Water Intake

How much water should we drink?

Our bodies are about 60% water. Throughout the day we lose water through our breath, our urine and through perspiration.  So it’s important to avoid dehydration and keep ‘topped up’ through our food and drink as we go through each day.  The amount we need on a daily basis does depend on many factors including where you live in the world and your activity levels.

In the UK the NHS recommends a daily intake of 6-8 glasses of fluid a day irrespective of gender.  This equates to a maximum of about two litres a day.  Tea, coffee, lower fat milk and sugar free drinks all count towards this total.  It’s a good idea to take sips of water regularly throughout the day to stay ‘topped up’.  This is especially important for the over 60’s as your thirst sensitivity declines with age.

The amount of water you actually need depends on many factors:

Your diet:  If you drink a lot of tea and coffee you may lose extra water through their diuretic effects.  A diet high in salty, spicy or sugary foods also requires more water.

Your location:  If you live in a mountainous area or in a hot, dry or humid area you also need more water.

The external temperature:  In the warm seasons the body loses more through perspiration.

Your job:  If your job requires you to work outdoors in the sun or you work in a very warm room you will get thirstier quicker.

Your activity level:  If your job entails a lot of walking or standing around you will need more water than someone with a sedentary desk job.  Intense levels of exercise also require more water to counter the moisture expelled as you breathe faster.

Your health:  If you have sickness or diarrhea you need to  replace lost fluid.  Diabetics also need to drink more.

Pregnant or breastfeeding:  Both conditions require more water for baby.

Eat your water

Mild dehydration can affect mood and energy levels

Studies show that drinking enough to avoid mild dehydration helps support brain function.  Even mild dehydration can affect our ability to solve problems.

A study in China showed that men deprived of water for 36 hours had big effects on fatigue, attention span and focus, reaction times and short-term memory.

Other studies have shown even mild dehydration can affect physical performance.  A study of older, healthy men who had a 1% fluid loss suffered reduced muscle strength, power and endurance.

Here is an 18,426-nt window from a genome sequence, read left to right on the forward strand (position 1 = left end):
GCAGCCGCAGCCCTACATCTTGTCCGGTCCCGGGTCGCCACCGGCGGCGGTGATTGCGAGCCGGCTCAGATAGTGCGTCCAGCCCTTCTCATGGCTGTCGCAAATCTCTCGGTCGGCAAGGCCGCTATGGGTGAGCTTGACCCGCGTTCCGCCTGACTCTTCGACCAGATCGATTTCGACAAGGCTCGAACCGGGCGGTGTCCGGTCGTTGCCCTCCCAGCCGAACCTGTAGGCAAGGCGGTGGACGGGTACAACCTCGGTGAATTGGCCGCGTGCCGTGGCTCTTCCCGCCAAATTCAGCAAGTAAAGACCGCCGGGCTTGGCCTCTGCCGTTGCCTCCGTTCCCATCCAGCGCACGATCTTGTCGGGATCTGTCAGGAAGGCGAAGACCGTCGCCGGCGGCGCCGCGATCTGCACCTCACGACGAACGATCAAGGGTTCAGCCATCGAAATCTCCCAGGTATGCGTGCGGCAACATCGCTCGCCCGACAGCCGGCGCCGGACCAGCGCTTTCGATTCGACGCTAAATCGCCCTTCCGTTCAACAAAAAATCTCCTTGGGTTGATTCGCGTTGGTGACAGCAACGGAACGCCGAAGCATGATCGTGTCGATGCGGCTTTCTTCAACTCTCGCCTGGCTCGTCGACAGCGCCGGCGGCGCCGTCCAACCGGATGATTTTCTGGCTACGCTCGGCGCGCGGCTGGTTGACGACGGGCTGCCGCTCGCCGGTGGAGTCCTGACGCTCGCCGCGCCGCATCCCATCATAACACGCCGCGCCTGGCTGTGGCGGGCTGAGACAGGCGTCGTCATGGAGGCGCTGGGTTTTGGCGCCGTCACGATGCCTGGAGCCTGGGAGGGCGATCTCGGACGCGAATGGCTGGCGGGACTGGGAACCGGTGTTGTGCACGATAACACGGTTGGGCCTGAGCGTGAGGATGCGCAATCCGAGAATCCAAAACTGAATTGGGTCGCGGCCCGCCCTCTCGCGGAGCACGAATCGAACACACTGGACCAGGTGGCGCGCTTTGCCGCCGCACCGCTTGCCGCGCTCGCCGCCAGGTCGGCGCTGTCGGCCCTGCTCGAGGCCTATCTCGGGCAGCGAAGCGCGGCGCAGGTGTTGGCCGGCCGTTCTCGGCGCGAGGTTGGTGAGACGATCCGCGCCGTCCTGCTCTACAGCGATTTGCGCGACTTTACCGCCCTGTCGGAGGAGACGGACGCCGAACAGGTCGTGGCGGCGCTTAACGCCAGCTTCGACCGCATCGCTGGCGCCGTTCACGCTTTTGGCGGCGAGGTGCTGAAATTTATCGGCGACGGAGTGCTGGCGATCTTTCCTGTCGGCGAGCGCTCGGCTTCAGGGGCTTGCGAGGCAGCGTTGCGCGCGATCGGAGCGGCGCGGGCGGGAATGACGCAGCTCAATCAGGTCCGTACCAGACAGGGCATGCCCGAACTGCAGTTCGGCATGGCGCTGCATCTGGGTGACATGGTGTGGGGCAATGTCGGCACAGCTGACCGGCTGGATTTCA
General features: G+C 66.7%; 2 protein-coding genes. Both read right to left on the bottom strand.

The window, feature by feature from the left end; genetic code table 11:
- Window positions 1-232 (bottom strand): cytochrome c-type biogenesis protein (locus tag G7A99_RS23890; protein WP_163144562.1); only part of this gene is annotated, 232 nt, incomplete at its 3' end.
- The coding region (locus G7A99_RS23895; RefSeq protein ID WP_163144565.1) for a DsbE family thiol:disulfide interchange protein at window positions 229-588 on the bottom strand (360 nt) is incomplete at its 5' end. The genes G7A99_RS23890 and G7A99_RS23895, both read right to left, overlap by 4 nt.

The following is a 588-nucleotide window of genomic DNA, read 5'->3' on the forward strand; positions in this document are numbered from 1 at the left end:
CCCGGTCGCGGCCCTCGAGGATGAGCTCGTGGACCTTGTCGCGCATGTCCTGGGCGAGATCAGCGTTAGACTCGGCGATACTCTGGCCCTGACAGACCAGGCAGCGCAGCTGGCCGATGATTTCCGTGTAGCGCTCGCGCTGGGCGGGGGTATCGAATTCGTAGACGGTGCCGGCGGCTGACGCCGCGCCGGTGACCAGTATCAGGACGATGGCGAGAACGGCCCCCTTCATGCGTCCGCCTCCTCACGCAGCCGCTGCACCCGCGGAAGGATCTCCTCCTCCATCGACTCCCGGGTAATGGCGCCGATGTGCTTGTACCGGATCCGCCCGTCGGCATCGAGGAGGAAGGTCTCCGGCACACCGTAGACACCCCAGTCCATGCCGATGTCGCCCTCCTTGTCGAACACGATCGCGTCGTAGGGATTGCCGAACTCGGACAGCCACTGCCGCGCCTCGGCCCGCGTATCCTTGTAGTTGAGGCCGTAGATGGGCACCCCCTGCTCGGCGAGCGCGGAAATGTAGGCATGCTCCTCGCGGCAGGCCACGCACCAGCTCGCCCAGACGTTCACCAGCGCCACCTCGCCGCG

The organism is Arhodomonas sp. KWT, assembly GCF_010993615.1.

Another study of women showed a fluid reduction of 1.36% after exercise resulted in impaired mood, concentration and an increase in headaches.

A fluid loss of 1% might not seem much but it’s a lot to lose!  This can happen if you are in a very warm room and sweating a lot.


Water intake and weight management

It is possible for the brain to confuse the  hunger signal with the thirst signal.  This has an immediate impact on weight management because you can be taking on calories your body doesn’t want or need.  So if you are feeling a little hungry have a drink first!

In a study at Virginia State University they looked at fluid consumption and weight.

Two groups were asked to follow the same healthy diet for three months.  But one group was asked to drink 500ml of water half an hour before each meal.

The group who drank the water lost more weight than the group who didn’t.

Both groups were asked to complete 10000 steps a day.  The group who drank the water adhered to the steps rule more than the group who didn’t drink the water.

Other studies have suggested that drinking more water increases the  metabolism and can result in weight loss.  This could be the result of increased energy expenditure due to the thermogenic response.

If you feel that you haven’t been drinking enough water make any upward changes gradually because the body may start to release stored water held as part of the survival mechanism.

Can you drink too much water?

The answer to that is an emphatic ‘yes’.  Our thirst mechanism tells us when we really do need a top up.  But some people believe erroneously that they need more than the body requires.

The 2018 London Marathon was the hottest on record.  The only advice runner Johanna Pakenham says she got was to ‘drink lots of water’.  Nobody advised her to also take care of the electrolyte levels in her body.

She drank so much water during the race she developed over hydration – or hyponatremia  Her friend and partner later gave her a large glass of water which resulted in a fit and her heart stopped.

She was airlifted to hospital and recovered two days later.

Too much fluid consumption can become serious when it causes a dilution of sodium in blood. This creates a swelling of the brain and lungs, as fluid shifts to try to balance out blood sodium levels.  Under normal circumstances the body regulates the water/sodium balance with a very high degree of accuracy.

Our hydration sensors are located in the kidney.  If the kidney senses adverse change – too much or too little water it secretes a hormone called renin.  If the person is dehydrated the thirst signal is activated and at the same time the kidney is instructed to conserve water.  Hence a sign of dehydration is dark urine.

If we have too much water the kidneys are instructed to release more water – hence you pee a lot.